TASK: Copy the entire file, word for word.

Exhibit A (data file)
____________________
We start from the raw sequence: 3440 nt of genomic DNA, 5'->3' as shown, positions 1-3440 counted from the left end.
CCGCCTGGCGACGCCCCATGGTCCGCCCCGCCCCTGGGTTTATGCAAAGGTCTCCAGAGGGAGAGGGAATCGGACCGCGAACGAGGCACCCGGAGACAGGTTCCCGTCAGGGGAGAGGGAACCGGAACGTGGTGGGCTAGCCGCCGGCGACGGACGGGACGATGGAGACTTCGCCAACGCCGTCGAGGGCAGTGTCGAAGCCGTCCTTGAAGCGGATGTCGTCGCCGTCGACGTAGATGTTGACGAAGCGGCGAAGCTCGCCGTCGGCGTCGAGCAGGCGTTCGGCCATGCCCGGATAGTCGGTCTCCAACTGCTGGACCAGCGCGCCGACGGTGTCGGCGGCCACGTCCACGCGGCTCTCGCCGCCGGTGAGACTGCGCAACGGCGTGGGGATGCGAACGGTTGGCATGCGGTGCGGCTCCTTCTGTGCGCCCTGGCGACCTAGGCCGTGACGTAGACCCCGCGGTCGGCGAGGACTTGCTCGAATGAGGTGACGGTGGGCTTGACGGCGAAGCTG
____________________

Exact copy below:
We start from the raw sequence: 3440 nt of genomic DNA, 5'->3' as shown, positions 1-3440 counted from the left end.
CCGCCTGGCGACGCCCCATGGTCCGCCCCGCCCCTGGGTTTATGCAAAGGTCTCCAGAGGGAGAGGGAATCGGACCGCGAACGAGGCACCCGGAGACAGGTTCCCGTCAGGGGAGAGGGAACCGGAACGTGGTGGGCTAGCCGCCGGCGACGGACGGGACGATGGAGACTTCGCCAACGCCGTCGAGGGCAGTGTCGAAGCCGTCCTTGAAGCGGATGTCGTCGCCGTCGACGTAGATGTTGACGAAGCGGCGAAGCTCGCCGTCGGCGTCGAGCAGGCGTTCGGCCATGCCCGGATAGTCGGTCTCCAACTGCTGGACCAGCGCGCCGACGGTGTCGGCGGCCACGTCCACGCGGCTCTCGCCGCCGGTGAGACTGCGCAACGGCGTGGGGATGCGAACGGTTGGCATGCGGTGCGGCTCCTTCTGTGCGCCCTGGCGACCTAGGCCGTGACGTAGACCCCGCGGTCGGCGAGGACTTGCTCGAATGAGGTGACGGTGGGCTTGACGGCGAAGCTG